Figure 1. Based on Latent Power Turbines, Greece, Italy, Cyprus, Malta, Portugal and Spain could become the green energy generating sunshine economies of Europe. However, unlike solar panels, LP Turbines extract their energy from warm air. This allows them to generate electricity 24/7 without the need for daylight or winds.
Figure 2. With the exception of Malta, unemployment rates in the sunshine economies are far higher than in the UK. Creating jobs in these countries will reduce migration pressures on the UK. Reducing unemployment would also reduce the internal terrorist threat.
9 Reducing EU bureaucracy and returning powers to the member states
The fear of creeping European legislation and the near impossibility of removing the bad legislation encouraged many small businesses to support BREXIT.
This is a serious problem that must be confronted.
We suggest that there should be a trial moratorium on increasing the burden of EU legislation.
A "one for one" policy should be adapted so that new legislation only comes into law when one piece of old legislation has been withdrawn.
There is sufficient out of date legislation on the books for some of it to be repealed without damaging European values.
In some cases, repeal could take the form of subsidiarity, with individual states having the right to enforce or ignore existing EU regulations.
Cutting back on red tape will stimulate business growth in the Euro zone and reduce the number of European migrants entering Britain to find jobs.
This measure will appease the many European voters who are irritated by Brussels meddling in their national affairs.
To coin a phrase, 'Europe needs better legislation, not more legislation."
A whole swathe of EU legislation relating to energy efficiency and vehicle pollution could be abolished if LP Turbines become the power generator of choice and hydrogen is adopted as the dominant transport fuel. Early abolition of energy efficiency legislation would allow the EU to take the lead in product innovation in an LP Turbine era.
10 European oversight of scientific research integrity
esearch fraud is a growing problembut market forces are discouraging senior management and national bodies from confronting it. This is a worldwide problem and there is no clear solution. As a result, the credibility of science is falling and public spending on science is being wasted.
The EU is in a unique position to police research integrity because it is not hampered by strong pressures to bury problems to protect national scientific reputations.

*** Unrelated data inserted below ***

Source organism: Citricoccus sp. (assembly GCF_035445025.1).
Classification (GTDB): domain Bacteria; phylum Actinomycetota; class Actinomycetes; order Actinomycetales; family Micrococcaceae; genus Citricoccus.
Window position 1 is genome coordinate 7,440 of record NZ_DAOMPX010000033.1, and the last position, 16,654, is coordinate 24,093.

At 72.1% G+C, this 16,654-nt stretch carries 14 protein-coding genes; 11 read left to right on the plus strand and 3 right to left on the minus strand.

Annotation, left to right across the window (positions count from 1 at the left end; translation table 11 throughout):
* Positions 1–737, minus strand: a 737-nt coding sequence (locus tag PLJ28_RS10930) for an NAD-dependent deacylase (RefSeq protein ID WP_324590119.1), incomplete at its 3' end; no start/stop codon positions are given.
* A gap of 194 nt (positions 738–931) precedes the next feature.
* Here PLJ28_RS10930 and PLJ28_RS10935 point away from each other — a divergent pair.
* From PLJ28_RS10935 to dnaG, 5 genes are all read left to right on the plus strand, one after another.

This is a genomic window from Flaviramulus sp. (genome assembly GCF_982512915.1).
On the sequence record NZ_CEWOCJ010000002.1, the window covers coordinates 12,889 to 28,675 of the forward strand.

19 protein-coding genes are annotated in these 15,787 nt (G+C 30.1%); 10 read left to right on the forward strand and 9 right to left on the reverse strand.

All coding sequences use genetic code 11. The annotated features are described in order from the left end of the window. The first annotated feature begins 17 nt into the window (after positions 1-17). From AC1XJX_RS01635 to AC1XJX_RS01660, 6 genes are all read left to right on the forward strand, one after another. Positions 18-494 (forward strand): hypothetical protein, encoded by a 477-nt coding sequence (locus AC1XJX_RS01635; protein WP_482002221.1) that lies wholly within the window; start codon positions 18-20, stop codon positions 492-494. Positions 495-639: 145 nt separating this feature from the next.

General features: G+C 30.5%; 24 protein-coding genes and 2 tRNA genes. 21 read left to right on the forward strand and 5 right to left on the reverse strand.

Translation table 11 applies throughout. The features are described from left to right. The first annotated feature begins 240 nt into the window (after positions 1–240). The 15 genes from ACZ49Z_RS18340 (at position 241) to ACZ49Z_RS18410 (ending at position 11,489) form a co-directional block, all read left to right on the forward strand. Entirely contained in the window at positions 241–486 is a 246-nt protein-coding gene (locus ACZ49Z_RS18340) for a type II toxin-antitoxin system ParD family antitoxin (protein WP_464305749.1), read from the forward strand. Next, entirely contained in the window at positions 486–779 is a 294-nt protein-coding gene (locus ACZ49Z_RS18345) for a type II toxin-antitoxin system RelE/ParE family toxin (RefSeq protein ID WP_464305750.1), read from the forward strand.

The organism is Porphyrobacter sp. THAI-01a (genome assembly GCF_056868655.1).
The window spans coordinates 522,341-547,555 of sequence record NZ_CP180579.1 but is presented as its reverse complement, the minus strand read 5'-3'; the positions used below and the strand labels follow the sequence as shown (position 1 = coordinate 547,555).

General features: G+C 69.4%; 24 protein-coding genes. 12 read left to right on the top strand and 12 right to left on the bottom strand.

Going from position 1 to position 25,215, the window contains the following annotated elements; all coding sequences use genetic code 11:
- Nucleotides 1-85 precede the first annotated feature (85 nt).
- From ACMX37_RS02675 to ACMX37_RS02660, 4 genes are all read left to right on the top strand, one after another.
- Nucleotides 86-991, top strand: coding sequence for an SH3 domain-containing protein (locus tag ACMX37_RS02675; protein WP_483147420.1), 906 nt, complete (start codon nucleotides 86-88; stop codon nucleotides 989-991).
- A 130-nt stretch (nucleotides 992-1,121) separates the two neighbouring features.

As a general principle, the author of this webpage does not favour handing over more power to Brussels, but based on his experiences as a victim of British research fraud, he has concluded that there is no effective alternative.
During the next few weeks, The Journal of Biological Physics and Chemistry will publish a paper by the author where draft recommendations for improving research standards will be proposed. These could be used as seed corn ideas for consideration by an EU wide research integrity body.
[Following publication, a copy of the paper will be accessible via this website. Meanwhile, the gist of the proposals can be found here.]
It is important that we Brits take the lead in championing this scientific cause to retain our international reputation.
Because, as you will read in a moment, British science is on the verge of suffering an embarrassing humiliation.
Here is a summary of the authors experience resulting in his call for EU level research vigilance
An excellent example of the power of EU legislation working for the common good occurred in the mid 1990's when the EU proposed that all new cars sold into European markets by 2005 should have soft pedestrian friendly front bumpers.
But there was a problem
because the car makers demanded stiff bumpers to protect car bodywork in other types of collisions.
The author of this webpage came up with a 'smart' solution that won UK government funding and was cited in Hansard. Based on his own research findings, he proposed a 'smart' bumper that was soft for pedestrian leg impacts, but stiff for other bodywork damaging impacts. Cheshire Innovation, Manchester University and Dow Chemicals were the partners for this project. [Visit our PedSALi webpage for details of how the smart bumper works.]